On 16 August 2016, our client, who works as a team leader for the Co-op group, was injured while at work.
As the team leader, our client must complete various duties, including filling shelves, maintaining waste, and overseeing other staff.
On this particular occasion, our client was cutting meat in the deli using the slicing machine. The machine's blade came into contact with her finger and caused a laceration injury. A flap of skin was hanging off at the tip of her finger. Immediately following the accident, she went to receive first aid and was advised to go to the hospital.
At the hospital, our client was given stitches and a tetanus injection. She then returned two days later to have the wound redressed.
The laceration eventually healed but left our client with lasting effects. Because she is right-handed, our client struggled a great deal with opening cans. Her finger also became very sore in cold weather. She also required help with tasks such as washing her hair, and household tasks took longer to complete.
As part of the claims process, a medical expert examined our client's injury to determine the exact extent of the damage. He confirmed that she'd sustained a flap wound to her right index finger that took two to three weeks to heal. But our client also experienced a loss of sensation in the tip of her finger which, unfortunately, the medical expert confirmed was likely to be permanent.
Even though she didn't lose any earning (as she was only absent from work for one day), she did incur travel expenses from travelling to and from the hospital in the car.
The Co-op worker's union, USDAW, referred her to Thompsons in September 2016, and our work accident solicitors took on the case, helping our client claim compensation for her injury due to unsafe work equipment.
Slicing machines usually have handles that allow for the meat to be moved back and forth while keeping the user's hands a safe distance away from the blade. However, in this case, the handle was broken, and our client had to grip the machine much closer to the blade, increasing her chances of coming into contact with it. There were also no risk assessments carried out regarding the operation of this clearly risky machine. There had even been a similar incident where another employee injured themselves using the machine, but no changes were made regarding its use.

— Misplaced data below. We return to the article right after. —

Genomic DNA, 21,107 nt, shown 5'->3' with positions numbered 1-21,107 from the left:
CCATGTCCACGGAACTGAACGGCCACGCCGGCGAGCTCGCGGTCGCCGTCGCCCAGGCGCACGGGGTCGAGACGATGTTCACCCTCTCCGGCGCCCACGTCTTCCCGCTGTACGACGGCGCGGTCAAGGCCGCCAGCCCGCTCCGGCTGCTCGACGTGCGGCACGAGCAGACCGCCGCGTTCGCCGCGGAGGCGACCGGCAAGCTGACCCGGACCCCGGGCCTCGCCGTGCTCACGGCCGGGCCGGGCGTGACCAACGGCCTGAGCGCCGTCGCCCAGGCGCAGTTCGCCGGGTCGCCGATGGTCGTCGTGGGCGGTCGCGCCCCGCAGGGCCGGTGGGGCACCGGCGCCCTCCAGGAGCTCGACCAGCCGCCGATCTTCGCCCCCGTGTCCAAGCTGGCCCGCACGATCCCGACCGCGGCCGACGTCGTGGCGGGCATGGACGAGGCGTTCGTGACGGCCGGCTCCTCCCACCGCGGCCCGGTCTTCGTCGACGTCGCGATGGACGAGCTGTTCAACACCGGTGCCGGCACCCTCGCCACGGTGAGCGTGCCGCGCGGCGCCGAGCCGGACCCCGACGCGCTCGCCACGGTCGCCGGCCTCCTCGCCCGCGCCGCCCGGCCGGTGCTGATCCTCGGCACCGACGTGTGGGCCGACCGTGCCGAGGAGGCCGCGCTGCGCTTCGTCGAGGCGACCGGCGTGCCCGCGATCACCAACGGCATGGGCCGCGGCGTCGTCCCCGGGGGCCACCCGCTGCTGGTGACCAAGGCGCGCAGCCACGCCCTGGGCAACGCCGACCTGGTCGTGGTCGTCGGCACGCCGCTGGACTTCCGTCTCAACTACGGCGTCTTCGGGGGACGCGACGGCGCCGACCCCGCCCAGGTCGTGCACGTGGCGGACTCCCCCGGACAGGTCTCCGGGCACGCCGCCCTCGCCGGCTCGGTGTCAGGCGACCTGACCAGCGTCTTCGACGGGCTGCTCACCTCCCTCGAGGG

We believed that the employer was in breach of several workplace safety regulations; they had failed to comply with the Provision and Use of Work Equipment Regulations 1996, the Management of Health and Safety at Work Regulations 1999, and the Personal Protective Equipment at Work Regulations 1992.
Our client's employers decided to carry out their own investigations. After doing so, they admitted liability.
The defenders put forward an initial offer that we felt was too low. Although it was in line with the award a court would likely make, our experienced work accident solicitors still felt that, as our client's symptoms were permanent, we should be able to claim a higher amount.
We were successfully able to do so, and negotiated a sum of £5,000 for our client's finger wound, settling the case on 16 August 2017.